A poet can always draw inspiration from the city in which she lives, even if only for a brief while.
A place often follows a poet wherever she goes afterward, stalking the imagination, lingering in the heart's perimeter and waiting for a chance to be channeled creatively—its people, culture and soul.
In the last few years, Arizona State University professor and poet Cynthia Hogue has felt the evocative pull of New Orleans—and she rendered the city and its voices in two major works published last year.
It all began in 1991, when Hogue moved to New Orleans, a city to which she was a complete foreigner. She had moved to Louisiana to teach at the University of New Orleans, and within a month, her house in the Ninth Ward was robbed. She endured Hurricane Andrew her second year, and with most native New Orleanians refusing to evacuate, she stayed.
Back then, there was no real evacuation plan in place. When Hogue asked her neighbors what would've happened if Andrew had been a direct hit as predicted (it veered at the last minute), they let her know that 15 feet of roiling water from Lake Pontchartrain would've come pouring down on them.
"That part, they hadn't told me when they talked about never evacuating," she says during a recent phone interview from her current home in Phoenix.
By the time she left New Orleans in '95, she'd seen firsthand a real, if imperfect, effort to make a great city truly multicultural. She loves New Orleans and never forgot its human warmth and musical richness. It is in memory of that lost city that she often writes.
It was a city of disparity between races and classes, too. Hogue's neighbors knocked on her door every month for water, because theirs had been shut off. Her students in remedial English, many of them native New Orleanians, couldn't write in complete sentences, let alone assemble a simple paragraph.
"The experience really opened my eyes to this country's underside," she says.
It wasn't all struggle in New Orleans. Hogue, the recipient of a National Endowment for the Arts fellowship and a Fulbright fellowship, enjoyed teaching graduate writing workshops at night, later going Uptown to Tipitina's (a Big Easy music landmark) to catch, say, Los Lobos. The city inspired her to write, and she began working on a series of narrative poems, completing them in time for her book The Never Wife (Mammoth Press, 1999). She named the series "Three Streets From Desire," because her house was located down the block from Desire, a street and housing project (torn down after Katrina).
Her latest collection, Or Consequence (Red Hen Press, 2010), contains "New Orleans Suite: Ars Cora/Under Erasure," about a slave woman who won her freedom in a Louisiana courtroom. Drawn from law documents and legal language, the suite seeks to approximate the erasure under which a former slave, Cora Arsene—after spending time in France, where slavery was illegal—lived and fought for personal emancipation back home. In terms of typography, it's Hogue's fiercest work, her line and stanza breaks representing the way Arsene's struggle was expunged from history's records, save for a single line in the court docs.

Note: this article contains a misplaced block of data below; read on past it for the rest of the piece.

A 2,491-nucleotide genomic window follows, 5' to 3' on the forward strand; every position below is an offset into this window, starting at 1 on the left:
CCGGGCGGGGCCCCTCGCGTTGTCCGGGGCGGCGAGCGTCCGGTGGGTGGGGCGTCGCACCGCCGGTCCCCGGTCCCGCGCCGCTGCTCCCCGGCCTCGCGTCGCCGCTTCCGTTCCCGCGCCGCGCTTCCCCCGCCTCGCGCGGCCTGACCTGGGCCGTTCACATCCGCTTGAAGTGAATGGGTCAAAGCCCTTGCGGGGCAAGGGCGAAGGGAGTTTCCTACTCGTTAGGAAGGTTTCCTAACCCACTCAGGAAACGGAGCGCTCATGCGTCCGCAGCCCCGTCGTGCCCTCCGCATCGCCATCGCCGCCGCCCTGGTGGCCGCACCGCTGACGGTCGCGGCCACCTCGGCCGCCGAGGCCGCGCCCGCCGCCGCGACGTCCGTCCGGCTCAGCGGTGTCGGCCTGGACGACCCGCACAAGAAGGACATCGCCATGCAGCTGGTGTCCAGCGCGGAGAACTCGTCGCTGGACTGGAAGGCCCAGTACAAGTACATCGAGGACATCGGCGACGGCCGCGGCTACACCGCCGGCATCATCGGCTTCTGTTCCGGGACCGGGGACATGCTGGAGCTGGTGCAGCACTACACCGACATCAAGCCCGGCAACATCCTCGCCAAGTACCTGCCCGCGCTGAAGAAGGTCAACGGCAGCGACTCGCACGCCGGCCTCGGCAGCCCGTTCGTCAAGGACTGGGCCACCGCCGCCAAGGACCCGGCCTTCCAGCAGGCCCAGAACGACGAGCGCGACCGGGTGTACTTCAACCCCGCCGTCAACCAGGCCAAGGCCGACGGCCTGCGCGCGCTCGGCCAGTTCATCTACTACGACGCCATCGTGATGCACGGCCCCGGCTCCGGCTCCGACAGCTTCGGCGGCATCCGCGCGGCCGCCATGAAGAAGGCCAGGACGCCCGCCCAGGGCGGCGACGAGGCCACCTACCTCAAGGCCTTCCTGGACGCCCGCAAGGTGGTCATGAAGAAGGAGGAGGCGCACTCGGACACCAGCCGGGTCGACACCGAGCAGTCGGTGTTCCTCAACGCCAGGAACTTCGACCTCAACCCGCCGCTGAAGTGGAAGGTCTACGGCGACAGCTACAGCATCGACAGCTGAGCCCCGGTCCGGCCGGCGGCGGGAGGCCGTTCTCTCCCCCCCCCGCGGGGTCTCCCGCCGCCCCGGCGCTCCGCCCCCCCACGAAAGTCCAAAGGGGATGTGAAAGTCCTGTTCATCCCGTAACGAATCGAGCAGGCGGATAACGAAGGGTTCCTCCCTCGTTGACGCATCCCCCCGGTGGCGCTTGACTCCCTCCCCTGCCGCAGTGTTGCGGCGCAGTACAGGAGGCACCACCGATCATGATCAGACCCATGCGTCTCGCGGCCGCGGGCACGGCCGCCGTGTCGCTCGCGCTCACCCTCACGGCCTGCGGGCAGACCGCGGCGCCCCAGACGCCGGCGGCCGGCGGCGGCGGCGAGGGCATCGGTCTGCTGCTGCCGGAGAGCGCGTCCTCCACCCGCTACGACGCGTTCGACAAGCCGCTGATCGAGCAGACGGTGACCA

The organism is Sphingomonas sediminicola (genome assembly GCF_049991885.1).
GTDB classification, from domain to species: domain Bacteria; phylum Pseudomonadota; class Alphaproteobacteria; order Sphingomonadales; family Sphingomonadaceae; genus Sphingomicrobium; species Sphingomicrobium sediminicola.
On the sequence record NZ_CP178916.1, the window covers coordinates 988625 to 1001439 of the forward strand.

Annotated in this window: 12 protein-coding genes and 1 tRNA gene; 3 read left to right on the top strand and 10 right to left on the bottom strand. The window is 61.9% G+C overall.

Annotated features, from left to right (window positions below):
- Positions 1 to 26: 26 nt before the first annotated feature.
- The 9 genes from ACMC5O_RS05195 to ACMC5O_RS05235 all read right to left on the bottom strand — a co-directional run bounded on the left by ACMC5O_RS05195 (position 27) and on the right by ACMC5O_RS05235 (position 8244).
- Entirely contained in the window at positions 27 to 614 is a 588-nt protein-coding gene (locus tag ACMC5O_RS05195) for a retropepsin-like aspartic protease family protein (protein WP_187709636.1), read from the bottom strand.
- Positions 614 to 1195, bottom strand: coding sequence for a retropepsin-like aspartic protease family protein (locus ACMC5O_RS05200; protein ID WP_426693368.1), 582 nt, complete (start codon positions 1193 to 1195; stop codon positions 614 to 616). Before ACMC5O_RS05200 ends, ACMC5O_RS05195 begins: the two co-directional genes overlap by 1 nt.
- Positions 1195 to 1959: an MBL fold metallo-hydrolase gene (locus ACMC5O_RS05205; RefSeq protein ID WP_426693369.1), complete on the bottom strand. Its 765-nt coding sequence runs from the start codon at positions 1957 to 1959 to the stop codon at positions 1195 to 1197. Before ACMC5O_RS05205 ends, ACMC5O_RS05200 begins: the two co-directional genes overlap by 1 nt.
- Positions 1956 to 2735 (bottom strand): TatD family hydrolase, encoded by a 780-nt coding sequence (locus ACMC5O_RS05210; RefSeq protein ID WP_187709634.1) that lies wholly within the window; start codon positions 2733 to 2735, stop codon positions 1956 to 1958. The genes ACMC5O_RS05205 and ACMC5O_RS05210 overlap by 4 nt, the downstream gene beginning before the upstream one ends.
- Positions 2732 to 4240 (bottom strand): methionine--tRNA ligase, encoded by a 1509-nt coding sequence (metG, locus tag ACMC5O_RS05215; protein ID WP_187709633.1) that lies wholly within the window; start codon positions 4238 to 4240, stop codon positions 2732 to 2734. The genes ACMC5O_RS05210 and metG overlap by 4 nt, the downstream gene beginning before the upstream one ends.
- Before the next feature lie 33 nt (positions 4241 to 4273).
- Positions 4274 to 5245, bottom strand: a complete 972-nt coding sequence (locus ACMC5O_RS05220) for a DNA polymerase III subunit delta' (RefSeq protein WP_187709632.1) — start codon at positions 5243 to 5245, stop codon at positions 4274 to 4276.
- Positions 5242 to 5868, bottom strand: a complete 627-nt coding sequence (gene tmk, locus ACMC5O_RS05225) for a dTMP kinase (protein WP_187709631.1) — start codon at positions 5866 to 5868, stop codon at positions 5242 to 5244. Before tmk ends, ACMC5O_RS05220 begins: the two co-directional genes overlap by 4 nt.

"I've been very aware that a lot that is accomplished by individuals is simply done 'under erasure,'" she explains. "Nothing marks the passage of the person, or the actions they took, which at the time made all the difference to them and to others."
It was New Orleans' more recent crucible that pushed Hogue to create what is arguably her career-defining work. Four years ago, the University of New Orleans Press asked if she was writing anything on Katrina. The press was engaged in creating the Katrina Papers, a series of interviews with survivors and evacuees. Hogue had herself started an interview project with evacuees to Arizona, and was making interview-poems from them. She loved the idea of publishing them as a book with UNO Press, and teamed up with Arizona photographer Rebecca Ross to complete When the Water Came: Evacuees of Hurricane Katrina.
Hogue reworked stories told by evacuees, many now living in Arizona, into verse, with nothing added. These poems rock the reader's consciousness and conscience. Take, for example, retired Winn-Dixie employee Deborah Green. Her harrowing tale of escaping the flood is matched by an earlier story in her life, when she survived being repeatedly shot by an ex-husband.
"It was heartrending to hear these testimonies," admits Hogue. "I was so full of empathy, and yet I felt so helpless, really. But after they'd read the poem, they seemed, in some way, uplifted that it meant something to someone to hear what they'd gone through. You can hear them thinking through how they found the courage. It was very touching to do this work and work with them so closely."
In one sense, Hogue—born and raised in the Northeast—has always been a foreigner wherever she's lived, whether in Iceland, Tucson, Pennsylvania or, now, Phoenix. In another sense, every place has left a trace of its essence on her psyche.
"I had not been in touch with many people from New Orleans until it came roaring back into my life five years ago, at which point I realized that the connections I'd made there, the friends I'd had, were real and abiding, that the love was still there," she says. "That realization was very precious to me."